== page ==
A new report out by Rabobank says global demand for Zespri kiwifruit is forecast to rise to 300 million trays by 2028.
To keep up with demand, the report said significant investment would be required in the post-harvest segment (PHS) to boost production capacity in the years ahead.
As this would result in major capital expenditure, kiwifruit growers were urged to ramp up capital planning discussions with PHS providers and banks.
The report, The Time for Capital Planning is Nigh – Funding the Expansion of New Zealand's Kiwifruit Post-Harvest Infrastructure, was written by Rabobank senior horticultural analyst Hayden Higgins, who outlined what New Zealand growers would have to do to meet this demand.
"The production of New Zealand-grown Zespri kiwifruit will need to increase to around 225 million trays over this period with the balance coming from Zespri's global supply programme grown under licence outside of New Zealand."
The required lift in production of New Zealand-grown kiwifruit represented a 46 per cent increase on 2019 volumes, Higgins said.
"While the industry is currently doing everything it can to optimise existing infrastructure and expand production capacity, Zespri indicate they expect between $700 million and $750 million of capital expenditure will be required to handle 225 million trays of kiwifruit by 2028."
Listen to Jamie Mackay interview Hayden Higgins about this report on The Country below:
Both bank debt and shareholder equity would be required to fund new infrastructure, Higgins said.
"Fundamental to supporting this expansion will be the capacity of the PHS to borrow from banks and – given the strong recent performance of the sector over recent seasons – the sector appears well placed to do so."
"The PHS will also have to source equity, and our modelling suggests this will need to be more than one-third (approximately $250 million) of the forecast capital expenditure."
Kiwifruit growers had a vested interest in investing in the supply chain and were therefore the most likely source of the new equity required.
There were three alternative paths growers could take with regard to funding the new equity needed for PHS infrastructure, Higgins said.
• Growers could choose to directly invest and become shareholders of post-harvest operations and fund this from their own orchard operations.
• Growers could choose not to invest but potentially pay an increased packing charge to support a dividend stream suitable to non-grower investors.
• Growers could end up using a combination of the two.
With these options in front of them, growers should communicate with industry participants to plan for this future funding requirement, Higgins said.
"Growers should be engaging with their PHS providers to understand their plans to participate in the infrastructure expansion, how they expect this will be funded and their options for participation."
Communication with financiers was also essential.
"Banks will want to understand a grower's strategy and if it includes expanding production and owning shares or even owning shares without expanding production."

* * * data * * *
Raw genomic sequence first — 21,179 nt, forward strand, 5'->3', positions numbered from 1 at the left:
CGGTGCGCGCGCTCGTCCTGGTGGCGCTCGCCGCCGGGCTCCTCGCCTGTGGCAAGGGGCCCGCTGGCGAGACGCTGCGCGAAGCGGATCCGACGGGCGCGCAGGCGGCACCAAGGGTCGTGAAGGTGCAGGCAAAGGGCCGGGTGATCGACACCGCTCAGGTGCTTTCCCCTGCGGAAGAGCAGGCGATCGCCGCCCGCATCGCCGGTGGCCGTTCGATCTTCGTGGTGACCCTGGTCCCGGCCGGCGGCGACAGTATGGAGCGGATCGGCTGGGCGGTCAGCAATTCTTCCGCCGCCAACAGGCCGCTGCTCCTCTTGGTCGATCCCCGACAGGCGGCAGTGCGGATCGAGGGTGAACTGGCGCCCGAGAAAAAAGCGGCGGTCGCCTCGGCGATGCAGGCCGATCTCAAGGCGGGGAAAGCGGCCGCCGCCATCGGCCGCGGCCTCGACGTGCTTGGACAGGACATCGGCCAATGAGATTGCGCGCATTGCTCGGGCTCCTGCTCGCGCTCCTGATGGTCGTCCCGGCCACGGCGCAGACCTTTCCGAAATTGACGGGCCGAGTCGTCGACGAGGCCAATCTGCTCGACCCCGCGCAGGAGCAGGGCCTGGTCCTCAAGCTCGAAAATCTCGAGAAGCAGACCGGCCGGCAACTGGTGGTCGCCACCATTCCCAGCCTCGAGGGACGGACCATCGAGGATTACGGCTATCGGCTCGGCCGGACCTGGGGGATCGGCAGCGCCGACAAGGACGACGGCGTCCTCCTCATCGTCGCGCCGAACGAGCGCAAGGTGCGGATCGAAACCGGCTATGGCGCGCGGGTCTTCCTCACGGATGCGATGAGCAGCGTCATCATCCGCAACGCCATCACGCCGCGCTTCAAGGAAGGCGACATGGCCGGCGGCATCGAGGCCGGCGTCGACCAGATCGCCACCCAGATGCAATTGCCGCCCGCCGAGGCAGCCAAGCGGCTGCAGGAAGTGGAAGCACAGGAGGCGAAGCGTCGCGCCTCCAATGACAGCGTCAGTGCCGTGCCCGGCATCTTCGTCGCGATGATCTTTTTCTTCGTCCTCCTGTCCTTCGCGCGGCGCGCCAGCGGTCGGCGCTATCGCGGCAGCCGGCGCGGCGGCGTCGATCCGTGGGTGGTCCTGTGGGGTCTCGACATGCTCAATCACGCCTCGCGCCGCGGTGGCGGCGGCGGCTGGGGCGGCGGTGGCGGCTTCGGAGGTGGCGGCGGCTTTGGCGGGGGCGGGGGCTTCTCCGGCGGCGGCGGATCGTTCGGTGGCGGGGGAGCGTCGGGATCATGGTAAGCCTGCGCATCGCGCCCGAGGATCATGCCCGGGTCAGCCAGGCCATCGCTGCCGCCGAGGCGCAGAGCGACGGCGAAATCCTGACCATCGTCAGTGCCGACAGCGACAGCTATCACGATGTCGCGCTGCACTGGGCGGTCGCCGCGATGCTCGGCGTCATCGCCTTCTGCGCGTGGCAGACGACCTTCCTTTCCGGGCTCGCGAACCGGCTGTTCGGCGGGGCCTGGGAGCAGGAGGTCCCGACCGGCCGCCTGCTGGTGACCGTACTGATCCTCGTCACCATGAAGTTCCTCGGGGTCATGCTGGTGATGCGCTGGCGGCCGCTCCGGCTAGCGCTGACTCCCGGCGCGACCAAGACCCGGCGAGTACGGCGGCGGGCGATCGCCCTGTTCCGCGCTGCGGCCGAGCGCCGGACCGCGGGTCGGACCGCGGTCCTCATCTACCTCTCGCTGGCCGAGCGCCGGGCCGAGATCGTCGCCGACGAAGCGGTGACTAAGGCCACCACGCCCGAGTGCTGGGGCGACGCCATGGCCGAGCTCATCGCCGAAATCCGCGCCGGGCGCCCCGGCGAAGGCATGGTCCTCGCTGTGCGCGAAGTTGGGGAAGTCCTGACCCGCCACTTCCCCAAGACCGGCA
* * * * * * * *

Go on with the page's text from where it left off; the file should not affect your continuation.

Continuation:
Other potential sources of equity
In theory growers could fund all required equity, but it was unlikely all would participate, the report said.
"Our analysis indicates growers could potentially afford to fund the total pool of equity required, and we've already seen a number of growers committing to supporting expansion by buying shares and committing supply," Higgins said.
"However, some growers will likely choose not to, possibly to avoid having all their investment eggs in one basket or because they'd prefer to invest in productive assets versus shares that they may be unable to use as security."
With additional equity likely to be required, the report said non-grower investors and corporate investors could be alternative sources of funding.
"Non-grower investors are considered likely to show interest in the sector. Especially in the current economic climate when asset yields have lowered."
This potential group of investors, which could include retired growers, may find the profile of a primary sector investment with a strong future outlook attractive, Higgins said.
Pre-Covid-19, corporate investors or investment funds were considered the third - though least likely - source of potential equity for post-harvest expansion.
However, the impact of the coronavirus pandemic on investment opportunities may have improved the likelihood of interest among this form of investors.
"There are a number of reasons why participation from this type of investor is less likely, including traditionally high hurdle rates (minimum rate of return) for this form of investor, equity requirements of individual post-harvest segment operators falling short of capital placement hurdles and potential Overseas Investment Act restrictions," Higgins said.
"However, with the arrival of Covid-19, some of these barriers or perceived barriers to participation may be less relevant, particularly in relation to return hurdles which have come down in the Covid-19 environment."
PHS competition set to rise
The report said each business in the post-harvest sector would have a different strategy when it came to industry expansion, ranging from non-participation through to significant expansion.
"Each PHS business will have a different appetite for debt and financial ability to expand and subsequently repay debt, and, on this basis, the opportunity will fall either to the incumbents who do have the capacity to grow, or to new entrants," Higgins said.
"Businesses that elect to maintain the status quo capacity will plan to keep their existing suppliers, but will likely face increased competition from those looking to expand or from new entrants seeking to procure supply. New entrants - especially if they have little or no experience - will also create competition for skilled employees within the sector."